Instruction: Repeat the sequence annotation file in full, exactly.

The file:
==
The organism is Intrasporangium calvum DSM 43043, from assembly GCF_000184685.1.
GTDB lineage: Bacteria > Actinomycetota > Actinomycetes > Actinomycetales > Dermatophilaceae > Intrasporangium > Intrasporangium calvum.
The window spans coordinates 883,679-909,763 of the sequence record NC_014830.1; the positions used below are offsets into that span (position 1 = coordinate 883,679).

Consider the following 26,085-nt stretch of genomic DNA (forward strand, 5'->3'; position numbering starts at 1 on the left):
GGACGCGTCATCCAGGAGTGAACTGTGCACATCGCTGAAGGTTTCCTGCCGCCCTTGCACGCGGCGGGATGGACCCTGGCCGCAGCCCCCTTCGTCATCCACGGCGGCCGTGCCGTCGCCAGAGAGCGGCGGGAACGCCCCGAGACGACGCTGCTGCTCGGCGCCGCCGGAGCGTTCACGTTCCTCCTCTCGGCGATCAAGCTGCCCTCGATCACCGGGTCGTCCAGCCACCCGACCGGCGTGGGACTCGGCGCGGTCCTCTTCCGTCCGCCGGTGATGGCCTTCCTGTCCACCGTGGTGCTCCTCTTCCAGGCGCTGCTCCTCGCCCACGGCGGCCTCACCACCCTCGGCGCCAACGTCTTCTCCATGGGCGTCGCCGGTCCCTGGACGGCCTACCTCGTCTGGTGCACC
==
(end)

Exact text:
The organism is Intrasporangium calvum DSM 43043, from assembly GCF_000184685.1.
GTDB lineage: Bacteria > Actinomycetota > Actinomycetes > Actinomycetales > Dermatophilaceae > Intrasporangium > Intrasporangium calvum.
The window spans coordinates 883,679-909,763 of the sequence record NC_014830.1; the positions used below are offsets into that span (position 1 = coordinate 883,679).

Consider the following 26,085-nt stretch of genomic DNA (forward strand, 5'->3'; position numbering starts at 1 on the left):
GGACGCGTCATCCAGGAGTGAACTGTGCACATCGCTGAAGGTTTCCTGCCGCCCTTGCACGCGGCGGGATGGACCCTGGCCGCAGCCCCCTTCGTCATCCACGGCGGCCGTGCCGTCGCCAGAGAGCGGCGGGAACGCCCCGAGACGACGCTGCTGCTCGGCGCCGCCGGAGCGTTCACGTTCCTCCTCTCGGCGATCAAGCTGCCCTCGATCACCGGGTCGTCCAGCCACCCGACCGGCGTGGGACTCGGCGCGGTCCTCTTCCGTCCGCCGGTGATGGCCTTCCTGTCCACCGTGGTGCTCCTCTTCCAGGCGCTGCTCCTCGCCCACGGCGGCCTCACCACCCTCGGCGCCAACGTCTTCTCCATGGGCGTCGCCGGTCCCTGGACGGCCTACCTCGTCTGGTGCACC